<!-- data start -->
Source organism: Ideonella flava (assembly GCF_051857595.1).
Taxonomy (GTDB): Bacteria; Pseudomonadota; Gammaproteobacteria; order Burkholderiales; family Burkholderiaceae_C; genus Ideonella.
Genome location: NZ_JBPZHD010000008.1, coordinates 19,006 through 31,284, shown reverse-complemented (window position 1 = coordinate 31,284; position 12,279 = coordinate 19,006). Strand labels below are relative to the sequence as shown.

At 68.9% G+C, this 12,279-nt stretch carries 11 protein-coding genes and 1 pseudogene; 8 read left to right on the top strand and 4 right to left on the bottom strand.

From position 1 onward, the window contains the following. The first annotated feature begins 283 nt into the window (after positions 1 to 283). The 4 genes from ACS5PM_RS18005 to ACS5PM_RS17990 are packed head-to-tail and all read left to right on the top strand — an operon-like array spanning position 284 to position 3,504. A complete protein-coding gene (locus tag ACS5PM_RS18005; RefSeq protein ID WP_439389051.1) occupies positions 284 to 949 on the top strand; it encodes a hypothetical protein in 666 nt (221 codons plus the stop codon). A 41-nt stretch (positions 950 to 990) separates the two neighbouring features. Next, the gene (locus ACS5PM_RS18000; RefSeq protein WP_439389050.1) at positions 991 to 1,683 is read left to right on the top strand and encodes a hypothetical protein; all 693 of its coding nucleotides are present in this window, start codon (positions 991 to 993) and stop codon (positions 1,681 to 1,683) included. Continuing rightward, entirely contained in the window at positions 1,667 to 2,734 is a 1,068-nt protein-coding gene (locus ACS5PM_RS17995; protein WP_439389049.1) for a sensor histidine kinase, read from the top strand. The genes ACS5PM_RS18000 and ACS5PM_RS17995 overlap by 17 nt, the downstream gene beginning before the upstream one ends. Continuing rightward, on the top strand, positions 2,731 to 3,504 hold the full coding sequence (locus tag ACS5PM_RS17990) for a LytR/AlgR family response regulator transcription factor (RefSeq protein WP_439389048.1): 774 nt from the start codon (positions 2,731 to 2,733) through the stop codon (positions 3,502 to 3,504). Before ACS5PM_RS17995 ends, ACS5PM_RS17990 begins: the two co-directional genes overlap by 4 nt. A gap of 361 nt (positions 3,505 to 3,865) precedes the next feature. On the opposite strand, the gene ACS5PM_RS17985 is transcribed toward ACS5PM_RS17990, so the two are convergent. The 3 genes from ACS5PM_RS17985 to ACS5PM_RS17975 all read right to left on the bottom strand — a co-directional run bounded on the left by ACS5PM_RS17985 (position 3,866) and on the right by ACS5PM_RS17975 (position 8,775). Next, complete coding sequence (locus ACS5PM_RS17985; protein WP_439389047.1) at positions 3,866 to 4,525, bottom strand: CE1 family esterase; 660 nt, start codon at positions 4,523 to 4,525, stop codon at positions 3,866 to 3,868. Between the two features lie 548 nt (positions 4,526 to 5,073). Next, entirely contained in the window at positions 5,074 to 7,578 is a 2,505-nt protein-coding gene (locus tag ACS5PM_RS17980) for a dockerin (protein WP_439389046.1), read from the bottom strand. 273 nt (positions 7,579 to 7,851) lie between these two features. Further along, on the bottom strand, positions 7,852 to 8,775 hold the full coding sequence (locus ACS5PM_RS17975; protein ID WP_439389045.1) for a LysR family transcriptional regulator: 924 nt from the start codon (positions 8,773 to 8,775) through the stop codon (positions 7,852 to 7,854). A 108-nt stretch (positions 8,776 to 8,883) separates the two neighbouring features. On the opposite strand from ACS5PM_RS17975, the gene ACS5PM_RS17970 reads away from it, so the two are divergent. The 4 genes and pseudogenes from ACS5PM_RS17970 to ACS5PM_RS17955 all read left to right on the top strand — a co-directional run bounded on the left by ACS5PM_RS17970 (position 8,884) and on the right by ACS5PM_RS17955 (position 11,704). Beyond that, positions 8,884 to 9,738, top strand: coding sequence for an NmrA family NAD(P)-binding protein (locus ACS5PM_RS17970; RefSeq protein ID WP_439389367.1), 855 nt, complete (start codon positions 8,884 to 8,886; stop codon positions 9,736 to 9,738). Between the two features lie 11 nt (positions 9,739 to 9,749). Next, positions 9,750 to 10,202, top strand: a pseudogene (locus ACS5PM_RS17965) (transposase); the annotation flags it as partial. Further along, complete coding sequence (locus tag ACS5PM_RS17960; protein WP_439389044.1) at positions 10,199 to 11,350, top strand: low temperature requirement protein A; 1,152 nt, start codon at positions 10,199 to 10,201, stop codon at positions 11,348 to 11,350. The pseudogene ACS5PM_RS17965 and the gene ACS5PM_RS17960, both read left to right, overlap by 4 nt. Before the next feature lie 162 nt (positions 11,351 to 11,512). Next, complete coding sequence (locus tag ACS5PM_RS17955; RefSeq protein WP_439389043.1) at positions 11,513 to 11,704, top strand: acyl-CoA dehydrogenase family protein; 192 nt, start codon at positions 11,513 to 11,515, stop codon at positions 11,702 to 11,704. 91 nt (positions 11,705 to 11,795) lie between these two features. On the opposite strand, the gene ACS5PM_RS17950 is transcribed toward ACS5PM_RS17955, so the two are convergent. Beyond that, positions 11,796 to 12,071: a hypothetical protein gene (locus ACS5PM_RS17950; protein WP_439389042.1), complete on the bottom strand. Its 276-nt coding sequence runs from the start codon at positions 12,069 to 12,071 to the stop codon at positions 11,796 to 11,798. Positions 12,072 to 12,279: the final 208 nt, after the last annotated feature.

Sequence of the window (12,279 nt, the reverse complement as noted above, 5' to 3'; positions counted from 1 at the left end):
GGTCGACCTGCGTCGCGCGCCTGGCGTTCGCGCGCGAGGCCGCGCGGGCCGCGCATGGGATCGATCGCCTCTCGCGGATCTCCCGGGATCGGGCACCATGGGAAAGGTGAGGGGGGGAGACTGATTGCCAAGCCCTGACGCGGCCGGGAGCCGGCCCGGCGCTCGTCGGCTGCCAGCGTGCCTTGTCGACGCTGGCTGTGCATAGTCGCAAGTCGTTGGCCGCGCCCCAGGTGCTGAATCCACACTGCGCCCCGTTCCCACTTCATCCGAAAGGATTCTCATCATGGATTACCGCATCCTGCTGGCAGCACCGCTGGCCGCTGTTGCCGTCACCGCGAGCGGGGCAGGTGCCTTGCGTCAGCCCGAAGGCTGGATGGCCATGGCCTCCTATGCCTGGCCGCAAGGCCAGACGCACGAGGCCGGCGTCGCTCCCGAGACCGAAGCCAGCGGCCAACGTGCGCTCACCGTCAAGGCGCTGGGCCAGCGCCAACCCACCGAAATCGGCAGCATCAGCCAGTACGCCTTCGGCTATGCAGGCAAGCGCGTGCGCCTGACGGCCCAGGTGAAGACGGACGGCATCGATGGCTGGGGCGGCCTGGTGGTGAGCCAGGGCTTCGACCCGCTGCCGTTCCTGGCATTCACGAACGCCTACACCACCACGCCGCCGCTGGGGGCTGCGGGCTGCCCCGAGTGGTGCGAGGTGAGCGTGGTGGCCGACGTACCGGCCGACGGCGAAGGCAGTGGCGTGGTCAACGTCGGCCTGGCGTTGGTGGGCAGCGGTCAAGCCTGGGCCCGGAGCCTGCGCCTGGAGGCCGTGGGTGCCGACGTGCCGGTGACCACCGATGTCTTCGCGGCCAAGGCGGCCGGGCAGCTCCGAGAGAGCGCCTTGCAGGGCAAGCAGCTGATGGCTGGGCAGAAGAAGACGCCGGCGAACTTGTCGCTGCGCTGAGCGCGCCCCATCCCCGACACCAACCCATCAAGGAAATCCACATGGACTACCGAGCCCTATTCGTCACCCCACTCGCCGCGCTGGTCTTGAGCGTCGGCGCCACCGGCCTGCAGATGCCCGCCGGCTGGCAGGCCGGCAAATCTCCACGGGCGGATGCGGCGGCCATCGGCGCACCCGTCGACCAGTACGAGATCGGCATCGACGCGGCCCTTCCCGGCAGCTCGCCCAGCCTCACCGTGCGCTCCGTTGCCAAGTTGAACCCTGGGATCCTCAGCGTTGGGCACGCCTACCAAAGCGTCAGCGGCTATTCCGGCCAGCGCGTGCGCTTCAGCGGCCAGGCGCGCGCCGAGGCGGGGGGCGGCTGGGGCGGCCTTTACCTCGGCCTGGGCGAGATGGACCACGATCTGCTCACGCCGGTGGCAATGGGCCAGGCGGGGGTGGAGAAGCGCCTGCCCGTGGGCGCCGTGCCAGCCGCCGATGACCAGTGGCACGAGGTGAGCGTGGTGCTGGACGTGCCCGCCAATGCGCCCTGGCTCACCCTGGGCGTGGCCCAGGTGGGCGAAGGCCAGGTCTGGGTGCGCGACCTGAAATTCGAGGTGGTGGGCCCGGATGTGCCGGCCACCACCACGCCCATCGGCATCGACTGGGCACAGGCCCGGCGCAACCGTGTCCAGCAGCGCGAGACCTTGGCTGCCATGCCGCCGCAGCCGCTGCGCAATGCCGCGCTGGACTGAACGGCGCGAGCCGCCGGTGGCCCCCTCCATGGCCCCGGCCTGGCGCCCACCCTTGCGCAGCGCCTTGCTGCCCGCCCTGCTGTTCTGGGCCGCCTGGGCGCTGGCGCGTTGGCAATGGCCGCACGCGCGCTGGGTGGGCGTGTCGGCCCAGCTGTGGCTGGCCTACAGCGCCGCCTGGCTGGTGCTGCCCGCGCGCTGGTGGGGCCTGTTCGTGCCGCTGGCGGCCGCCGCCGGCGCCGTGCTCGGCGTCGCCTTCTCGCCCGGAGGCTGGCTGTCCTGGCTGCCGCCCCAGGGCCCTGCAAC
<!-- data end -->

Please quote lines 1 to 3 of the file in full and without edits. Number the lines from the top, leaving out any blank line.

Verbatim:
Source organism: Ideonella flava (assembly GCF_051857595.1).
Taxonomy (GTDB): Bacteria; Pseudomonadota; Gammaproteobacteria; order Burkholderiales; family Burkholderiaceae_C; genus Ideonella.
Genome location: NZ_JBPZHD010000008.1, coordinates 19,006 through 31,284, shown reverse-complemented (window position 1 = coordinate 31,284; position 12,279 = coordinate 19,006). Strand labels below are relative to the sequence as shown.